Styx the cat hears the call of the wild
WHEN YOU welcome someone new into the family, it's always a risk, especially when the new family member has a sketchy background.
To be blunt, the newest Jones isn't exactly part of the 1 percent. In fact, she was pretty much homeless. She slept under discarded couches, sheltered under outdoor decks and dodged wild animals while trying to make her way in this world. I know she probably doesn't want me to tell you this, but she ate from garbage cans, roamed the streets and did unspeakable things to score meals.
Some of us aren't made for that kind of life, and when we get tired of being sick and tired we inevitably come in out of the cold. I understand that better than most. That's why I gave in when she hustled us like the streetwalker she was, and wormed her way into our house.
That was nearly a year ago. But now that our cat, Styx, has food, heat and shelter at her disposal, she's getting that itch to hit the streets again, and she's using every trick in the book to do so.
Sometimes I come home and I can spy her watching me through the security door. Decorative flourishes and sparkling white paint aside, that door has bars. Styx knows it, so she treats it like her prison cell, and views every day as a jailbreak opportunity.
At first I thought I could bargain with her. I thought if I opened the door and let her roam around outside for a few minutes she'd be satisfied. Over time, though, it's become clear to me: Styx doesn't want to go out the easy way. She wants to get out the same way she got in - with a plan. In fact, if I didn't know any better, I'd think her desire to go outside had morphed into a feline version of "Mission: Impossible."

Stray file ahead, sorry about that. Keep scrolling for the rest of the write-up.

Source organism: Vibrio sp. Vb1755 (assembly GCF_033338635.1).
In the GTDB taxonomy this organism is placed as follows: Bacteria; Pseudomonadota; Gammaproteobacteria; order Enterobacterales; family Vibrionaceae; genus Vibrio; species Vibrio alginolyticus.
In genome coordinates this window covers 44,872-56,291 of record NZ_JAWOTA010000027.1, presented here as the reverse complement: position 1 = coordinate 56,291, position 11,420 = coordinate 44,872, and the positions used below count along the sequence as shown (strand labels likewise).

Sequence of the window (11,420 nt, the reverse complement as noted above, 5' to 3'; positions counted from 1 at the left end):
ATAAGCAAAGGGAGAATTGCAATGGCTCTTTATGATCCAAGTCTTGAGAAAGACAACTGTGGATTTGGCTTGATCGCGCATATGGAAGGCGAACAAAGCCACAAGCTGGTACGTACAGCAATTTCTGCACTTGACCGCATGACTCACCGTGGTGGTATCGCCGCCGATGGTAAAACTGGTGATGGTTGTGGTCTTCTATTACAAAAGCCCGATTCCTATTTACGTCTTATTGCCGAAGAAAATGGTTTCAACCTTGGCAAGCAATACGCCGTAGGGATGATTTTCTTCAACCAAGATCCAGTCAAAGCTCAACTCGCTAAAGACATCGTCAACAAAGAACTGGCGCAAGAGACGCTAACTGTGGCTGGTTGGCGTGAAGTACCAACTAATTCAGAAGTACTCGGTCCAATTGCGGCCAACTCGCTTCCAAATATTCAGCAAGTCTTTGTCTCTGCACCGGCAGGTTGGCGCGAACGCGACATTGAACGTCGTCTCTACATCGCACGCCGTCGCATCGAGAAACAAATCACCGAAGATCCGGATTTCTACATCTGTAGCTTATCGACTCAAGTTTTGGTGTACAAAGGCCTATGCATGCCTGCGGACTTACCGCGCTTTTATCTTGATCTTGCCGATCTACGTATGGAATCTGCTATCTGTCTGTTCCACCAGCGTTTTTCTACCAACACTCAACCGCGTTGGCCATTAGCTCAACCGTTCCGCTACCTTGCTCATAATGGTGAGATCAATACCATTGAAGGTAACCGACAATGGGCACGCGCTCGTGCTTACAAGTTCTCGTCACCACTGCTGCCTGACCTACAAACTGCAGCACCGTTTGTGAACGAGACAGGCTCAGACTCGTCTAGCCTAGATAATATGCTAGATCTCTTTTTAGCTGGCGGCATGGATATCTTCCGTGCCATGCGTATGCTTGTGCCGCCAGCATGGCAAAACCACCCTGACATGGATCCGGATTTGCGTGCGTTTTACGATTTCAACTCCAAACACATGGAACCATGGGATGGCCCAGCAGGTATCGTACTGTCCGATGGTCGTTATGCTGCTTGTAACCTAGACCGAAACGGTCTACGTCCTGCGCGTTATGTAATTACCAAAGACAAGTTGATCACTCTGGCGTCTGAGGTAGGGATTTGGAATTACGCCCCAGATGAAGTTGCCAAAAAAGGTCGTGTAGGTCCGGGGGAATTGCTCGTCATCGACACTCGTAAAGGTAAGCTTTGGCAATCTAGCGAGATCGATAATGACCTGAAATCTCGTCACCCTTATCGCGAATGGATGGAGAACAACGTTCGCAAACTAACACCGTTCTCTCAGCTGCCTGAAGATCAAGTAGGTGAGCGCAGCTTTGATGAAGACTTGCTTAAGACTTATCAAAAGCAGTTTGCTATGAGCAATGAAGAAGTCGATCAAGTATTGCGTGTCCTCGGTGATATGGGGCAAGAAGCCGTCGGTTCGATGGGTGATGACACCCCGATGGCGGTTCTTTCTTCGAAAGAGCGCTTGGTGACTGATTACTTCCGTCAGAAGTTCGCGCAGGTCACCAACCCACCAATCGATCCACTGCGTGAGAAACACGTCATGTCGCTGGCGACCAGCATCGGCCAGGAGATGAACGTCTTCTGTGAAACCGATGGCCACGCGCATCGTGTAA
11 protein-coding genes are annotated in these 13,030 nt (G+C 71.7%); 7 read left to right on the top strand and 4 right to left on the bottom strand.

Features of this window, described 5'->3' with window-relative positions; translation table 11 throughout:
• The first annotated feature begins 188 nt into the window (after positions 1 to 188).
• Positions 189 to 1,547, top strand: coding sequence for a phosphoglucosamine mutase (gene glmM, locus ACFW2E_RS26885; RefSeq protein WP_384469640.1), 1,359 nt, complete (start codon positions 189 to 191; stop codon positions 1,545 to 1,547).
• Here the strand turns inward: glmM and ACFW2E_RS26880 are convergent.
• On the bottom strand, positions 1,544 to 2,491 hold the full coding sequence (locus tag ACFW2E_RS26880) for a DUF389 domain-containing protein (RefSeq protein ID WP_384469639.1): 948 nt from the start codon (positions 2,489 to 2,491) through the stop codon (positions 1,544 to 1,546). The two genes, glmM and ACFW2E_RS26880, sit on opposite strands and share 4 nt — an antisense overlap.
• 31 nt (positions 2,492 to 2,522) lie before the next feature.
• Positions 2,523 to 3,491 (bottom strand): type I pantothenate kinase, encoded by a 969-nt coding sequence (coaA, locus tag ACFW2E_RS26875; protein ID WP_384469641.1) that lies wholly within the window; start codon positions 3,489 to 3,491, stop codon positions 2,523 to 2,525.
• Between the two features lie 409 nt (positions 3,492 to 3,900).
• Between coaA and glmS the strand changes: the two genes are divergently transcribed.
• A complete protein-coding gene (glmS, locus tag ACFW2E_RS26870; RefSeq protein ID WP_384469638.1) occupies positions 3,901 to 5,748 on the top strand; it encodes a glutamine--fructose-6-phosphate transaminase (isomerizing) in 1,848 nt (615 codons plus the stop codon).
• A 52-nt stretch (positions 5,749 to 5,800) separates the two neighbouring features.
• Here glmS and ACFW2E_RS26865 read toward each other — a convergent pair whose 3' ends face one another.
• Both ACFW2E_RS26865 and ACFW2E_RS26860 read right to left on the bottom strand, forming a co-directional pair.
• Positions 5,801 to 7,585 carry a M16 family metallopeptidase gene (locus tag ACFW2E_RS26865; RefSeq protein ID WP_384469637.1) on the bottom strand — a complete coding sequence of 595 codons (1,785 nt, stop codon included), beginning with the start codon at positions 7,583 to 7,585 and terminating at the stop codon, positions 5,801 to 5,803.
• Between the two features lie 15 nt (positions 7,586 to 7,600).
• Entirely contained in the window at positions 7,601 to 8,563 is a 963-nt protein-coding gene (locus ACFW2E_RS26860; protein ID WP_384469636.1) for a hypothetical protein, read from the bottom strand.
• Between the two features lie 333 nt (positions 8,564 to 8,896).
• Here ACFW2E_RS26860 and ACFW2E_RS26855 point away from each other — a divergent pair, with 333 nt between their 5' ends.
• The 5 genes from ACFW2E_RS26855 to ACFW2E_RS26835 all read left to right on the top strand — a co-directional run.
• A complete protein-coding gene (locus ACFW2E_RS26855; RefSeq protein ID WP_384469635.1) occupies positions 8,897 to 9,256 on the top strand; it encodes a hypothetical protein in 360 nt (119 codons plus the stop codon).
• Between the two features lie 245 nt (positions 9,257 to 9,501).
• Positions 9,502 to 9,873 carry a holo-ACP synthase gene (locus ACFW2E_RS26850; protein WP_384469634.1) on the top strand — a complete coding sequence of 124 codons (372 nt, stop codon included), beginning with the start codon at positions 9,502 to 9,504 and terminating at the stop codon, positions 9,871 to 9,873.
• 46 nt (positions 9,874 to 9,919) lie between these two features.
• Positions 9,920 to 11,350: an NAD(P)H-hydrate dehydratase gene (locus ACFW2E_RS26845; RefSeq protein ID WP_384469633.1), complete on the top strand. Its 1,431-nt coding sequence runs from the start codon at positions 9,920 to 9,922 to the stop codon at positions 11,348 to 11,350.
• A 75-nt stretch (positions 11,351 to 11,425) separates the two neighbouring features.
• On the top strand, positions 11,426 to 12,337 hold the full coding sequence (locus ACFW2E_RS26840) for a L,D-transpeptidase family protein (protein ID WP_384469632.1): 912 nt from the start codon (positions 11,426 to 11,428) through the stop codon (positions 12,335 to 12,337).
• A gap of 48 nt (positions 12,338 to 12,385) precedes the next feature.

It always begins innocently enough. While the kids watch TV in the living room, Styx sits on the floor pretending to watch, too. In actuality, she's there to receive secret messages from the PlayStation on the shelf beneath the television:
"Your mission, if you choose to accept it, is to get past the bald guy, go under the giant door and find freedom. When you do, you must tell no one. This message will self destruct in 10 seconds."
OK, maybe the PlayStation doesn't actually say that, but Styx is obviously getting direction from somewhere. If she's not hearing the call of the wild, she's definitely hearing the call of the streets, and I can only imagine what it sounds like.
I bet it begins with a rap introduction by the cat from the old Meow Mix commercials. There's a hip-hop soundtrack complete with rump-shaking bass in the background. There's a group of line dancers doing the "Wobble" on either side of the stage, and catnip is being served liberally to the meowing masses.
Yep, that's the call of the streets. It tells cats like Styx that the days of garbage-pail eateries are over. It tells them they can go outside to a land of milk and honey, where gourmet cat food is ever present and pleasure is the order of the day.
Of course, the call of the streets is a lie, but Styx doesn't know that, so she plans crazy capers in an effort to get out to the party.
Some days I swear I can see her hanging from ceiling wires like Tom Cruise, expertly beating our alarm system while clad in her black fur spy suit. Other days I can almost spot her pulling a secret door key from beneath her food bowl. But her favorite tactic is dependent on the Global Positioning System she's using to track me.
I know it's GPS because her timing is impeccable, and so is her technique. On the days when I come home exhausted, Styx is sitting there behind the glass door, positioned at an angle where I can't quite see her black fur. Her eyes are closed to slits, her hindquarters are poised to pounce, and her intentions are clear. She's planning to run past me as soon as I open the door.
On the days when she's successful, her sprint to the streets is a thing of beauty.
There's just one thing about it that confuses me: Why go to all that trouble just to run right back inside?
I guess she must like it here after all.
Solomon Jones is the author of 10 books,including his latest novel, The Dead Man's Wife (Minotaur Books), and the humor collection Daddy's Home: A Memoir of Fatherhood and Laughter. The married father of three has been featured on NPR and CNN, and has written on parenting for Essence and other publications. He created the literacy program Words on the Street. His column appears Tuesdays. More at Solomonjones.com.